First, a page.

"If the right opportunity arose, I’d be on the plane tonight" Bob Bradley on Norway, MLS and what's next
Bob Bradley was ridiculed, mocked and sneered at in his brief time in charge of Swansea City, but he is eager to make a quick return to the sidelines.
Bradley, of course, was sacked after just 85 days in charge at the Liberty Stadium, having succeeded Italian coach Francesco Guidolin at a club sitting one place off the bottom of the table.
“I look at my career and I have taken chances and taken jobs that other people wouldn’t have taken,” the 58-year-old said.
The former United States men’s national team head coach could make a return to international management, as he is currently being considered for the manager role of Norway. He is well-regarded in the Nordic nation following a spell at Stabaek.
I have strong ideas on the kind of football that should be played, and the connection between the first team and rest of the club and the philosophy on how it ties in with the academy and how you move young players forward
“I had two very good years in Norway and I was very flattered that my name would even be considered,” he said. “I had a good discussion with the people there and now they are trying to look at options and figure out the best way to move forward so we’ll see what happens.
“It was a good discussion, but I’d hope I have some other discussions with some clubs as well because I certainly enjoyed being back with club football where I’m involved every day.”
Should he take on the Norway job, he could end up pitting his wits against U.S. head coach Bruce Arena’s U.S. side, whose appointment he applauds.
But with Bradley citing a love for a club environment, could a return to MLS be on the table? He says he is “open” to it. Bradley distinguished himself with spells as head coach at the Chicago Fire, the MetroStars and Chivas USA.
If the right opportunity arose, then I’d be on the plane tonight
“I would always have an interest in taking my football ideas and experience and leadership and put it into action with people who see things the same way,” he said.
“Before I went to Stabaek, I had a series of discussion with Greg Kerfoot and the people in Vancouver and they were very positive discussions,” Bradley said. “I have great respect for Greg Kerfoot. At that time, I just felt I wanted to put my foot in the door in Europe and see where it would lead.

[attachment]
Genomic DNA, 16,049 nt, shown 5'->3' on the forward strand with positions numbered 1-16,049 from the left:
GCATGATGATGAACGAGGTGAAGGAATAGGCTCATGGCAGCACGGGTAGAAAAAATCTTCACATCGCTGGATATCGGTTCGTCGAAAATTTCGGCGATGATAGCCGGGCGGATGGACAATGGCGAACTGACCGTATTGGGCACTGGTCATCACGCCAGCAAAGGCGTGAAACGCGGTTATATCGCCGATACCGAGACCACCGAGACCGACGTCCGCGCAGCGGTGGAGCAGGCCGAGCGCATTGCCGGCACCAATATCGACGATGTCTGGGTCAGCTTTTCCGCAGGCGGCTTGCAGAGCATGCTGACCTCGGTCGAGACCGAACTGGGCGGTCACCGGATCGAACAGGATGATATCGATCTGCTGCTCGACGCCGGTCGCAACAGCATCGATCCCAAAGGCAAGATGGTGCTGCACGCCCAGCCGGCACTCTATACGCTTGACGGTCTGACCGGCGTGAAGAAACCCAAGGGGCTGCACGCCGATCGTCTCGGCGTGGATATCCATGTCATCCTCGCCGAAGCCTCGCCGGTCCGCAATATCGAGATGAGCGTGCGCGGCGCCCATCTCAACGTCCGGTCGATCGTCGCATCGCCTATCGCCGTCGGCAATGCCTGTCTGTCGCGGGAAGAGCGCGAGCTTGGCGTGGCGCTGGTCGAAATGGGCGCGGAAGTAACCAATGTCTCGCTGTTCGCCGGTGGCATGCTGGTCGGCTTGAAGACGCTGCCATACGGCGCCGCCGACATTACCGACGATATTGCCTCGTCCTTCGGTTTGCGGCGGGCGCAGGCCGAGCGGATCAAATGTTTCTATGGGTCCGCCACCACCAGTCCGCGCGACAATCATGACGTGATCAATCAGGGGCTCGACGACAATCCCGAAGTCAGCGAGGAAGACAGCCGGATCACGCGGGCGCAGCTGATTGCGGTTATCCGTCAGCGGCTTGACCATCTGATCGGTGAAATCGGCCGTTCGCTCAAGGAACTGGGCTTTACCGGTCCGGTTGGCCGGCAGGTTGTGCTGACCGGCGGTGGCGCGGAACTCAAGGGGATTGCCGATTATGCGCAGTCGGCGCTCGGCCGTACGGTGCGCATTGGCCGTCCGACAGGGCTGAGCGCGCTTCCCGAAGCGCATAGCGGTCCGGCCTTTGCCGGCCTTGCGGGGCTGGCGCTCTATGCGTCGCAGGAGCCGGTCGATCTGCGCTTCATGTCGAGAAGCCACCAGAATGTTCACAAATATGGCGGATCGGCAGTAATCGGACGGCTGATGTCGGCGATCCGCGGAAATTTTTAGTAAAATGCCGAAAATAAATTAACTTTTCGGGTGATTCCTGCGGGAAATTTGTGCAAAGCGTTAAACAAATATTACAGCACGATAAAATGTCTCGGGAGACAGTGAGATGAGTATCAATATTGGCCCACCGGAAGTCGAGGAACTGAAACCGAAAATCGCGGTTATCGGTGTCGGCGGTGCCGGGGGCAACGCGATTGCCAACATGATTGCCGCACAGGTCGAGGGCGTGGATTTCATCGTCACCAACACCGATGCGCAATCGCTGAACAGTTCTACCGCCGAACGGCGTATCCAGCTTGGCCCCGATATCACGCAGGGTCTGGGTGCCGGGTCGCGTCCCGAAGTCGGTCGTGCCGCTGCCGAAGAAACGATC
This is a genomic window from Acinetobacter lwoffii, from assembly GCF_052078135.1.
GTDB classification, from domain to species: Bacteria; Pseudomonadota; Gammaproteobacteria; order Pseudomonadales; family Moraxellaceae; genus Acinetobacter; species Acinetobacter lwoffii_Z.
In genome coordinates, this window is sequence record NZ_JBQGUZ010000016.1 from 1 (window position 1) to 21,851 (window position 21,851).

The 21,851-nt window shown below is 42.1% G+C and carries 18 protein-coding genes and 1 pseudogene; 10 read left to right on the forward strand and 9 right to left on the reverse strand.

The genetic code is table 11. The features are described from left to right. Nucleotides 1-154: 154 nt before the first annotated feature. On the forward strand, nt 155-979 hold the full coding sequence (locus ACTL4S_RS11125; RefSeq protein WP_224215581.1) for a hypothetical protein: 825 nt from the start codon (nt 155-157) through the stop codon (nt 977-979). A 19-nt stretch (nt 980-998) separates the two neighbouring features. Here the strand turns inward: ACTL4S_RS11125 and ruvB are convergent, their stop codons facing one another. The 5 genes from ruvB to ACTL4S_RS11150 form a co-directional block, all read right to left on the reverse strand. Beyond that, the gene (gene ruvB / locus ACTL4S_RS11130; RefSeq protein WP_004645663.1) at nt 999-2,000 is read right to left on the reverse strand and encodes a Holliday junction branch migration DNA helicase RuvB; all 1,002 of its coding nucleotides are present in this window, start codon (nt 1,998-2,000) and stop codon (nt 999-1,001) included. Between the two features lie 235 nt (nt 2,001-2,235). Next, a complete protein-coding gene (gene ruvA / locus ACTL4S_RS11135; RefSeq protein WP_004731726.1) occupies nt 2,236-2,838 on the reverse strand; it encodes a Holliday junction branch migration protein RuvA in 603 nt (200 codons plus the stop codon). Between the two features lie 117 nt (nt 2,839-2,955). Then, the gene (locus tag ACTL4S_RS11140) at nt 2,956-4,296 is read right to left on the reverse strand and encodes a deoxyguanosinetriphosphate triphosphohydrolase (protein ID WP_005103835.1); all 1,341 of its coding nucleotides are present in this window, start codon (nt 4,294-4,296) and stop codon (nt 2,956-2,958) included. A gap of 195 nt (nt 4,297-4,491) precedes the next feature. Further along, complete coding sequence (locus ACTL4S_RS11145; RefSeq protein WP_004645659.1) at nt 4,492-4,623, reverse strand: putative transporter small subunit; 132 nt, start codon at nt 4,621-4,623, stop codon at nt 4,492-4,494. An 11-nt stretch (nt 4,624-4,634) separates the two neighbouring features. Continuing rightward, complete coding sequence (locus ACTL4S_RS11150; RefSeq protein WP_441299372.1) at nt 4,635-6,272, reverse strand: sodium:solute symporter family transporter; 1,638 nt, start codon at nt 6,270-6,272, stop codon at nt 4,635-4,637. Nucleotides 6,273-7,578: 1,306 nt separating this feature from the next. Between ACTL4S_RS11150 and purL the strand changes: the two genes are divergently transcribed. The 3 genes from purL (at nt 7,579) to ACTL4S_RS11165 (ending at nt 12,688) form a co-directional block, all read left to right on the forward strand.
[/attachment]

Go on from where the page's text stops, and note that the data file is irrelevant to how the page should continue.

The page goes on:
“I have strong ideas on the kind of football that should be played, the connection between the first team and rest of the club, the philosophy of how it ties in with the academy and how you move young players forward.”
Bradley never had the chance to do that at Swansea.
“If you go into a situation like I did, with a team in that bottom group, to get things turned around quickly is very difficult.
“Had everything been in order, then quite honestly, Francesco would still have been in there. He’s a good manager but that was an indication there were things that needed to be improved. I thought everyone was on board with that idea.”
With LAFC starting to take shape ahead of a 2018 launch, there is always the prospect that Bradley may relocate to the California following talks he held with the club last summer.
“It was just a preliminary discussion where I could hear a bit about their ideas and get a sense of their vision, and I was impressed with where they want to take this team,” Bradley said.
“They’re moving forward with a stadium that will be unbelievable. I can see they have an excellent group of investors, a real sense of community and a strong desire to connect with the city of Los Angeles which is always important.”
Had everything been in order, then quite honestly, Francesco Guidolin would still have been at Swansea
Asked directly whether LAFC appealed to him, Bradley confirmed that the nascent club did.
“It is for sure,” he said. “I have always said the opportunity to take my football experience and my football ideas and then put them into place with people who have a similar vision is something that is very exciting.
“I have always been very open. I’ve had different discussions over the last five or six years with people in MLS, just to hear where they are.
“If you look at the experiences I’ve had and players I’ve worked in terms of experienced players and the development of some of the younger players, seeing football around the world, I think that it helps in your ability to take your experiences and put them into a club that has a similar vision.
“That is always something you are excited to discuss. It was an excellent discussion in the summer and obviously I have been continuing work because everyone who knows me knows that focus on what I am doing has always been No. 1. So when you’re stepping into a situation like Swansea, for me, it’s a total commitment to that project so there was no time to be focused on anything else.”
Since Bradley was sacked by Swansea, he and his wife took the time to visit his son, Michael, and family in Toronto.
“That part’s great, there’s no two ways about it,” said Bradley. “But all the years I’ve been coaching, the periods of downtime have been few and far between. It’s not what I enjoy.”
An eager Bradley hopes that there isn’t much more of it in his future.
“If the right opportunity arose, then I’d be on the plane tonight,” Bradley said. “You always hope people have watched, paid attention, seen the way your teams play and the way you handle yourself, because you try to earn respect with the way you do things. I am hopeful there are more opportunities.”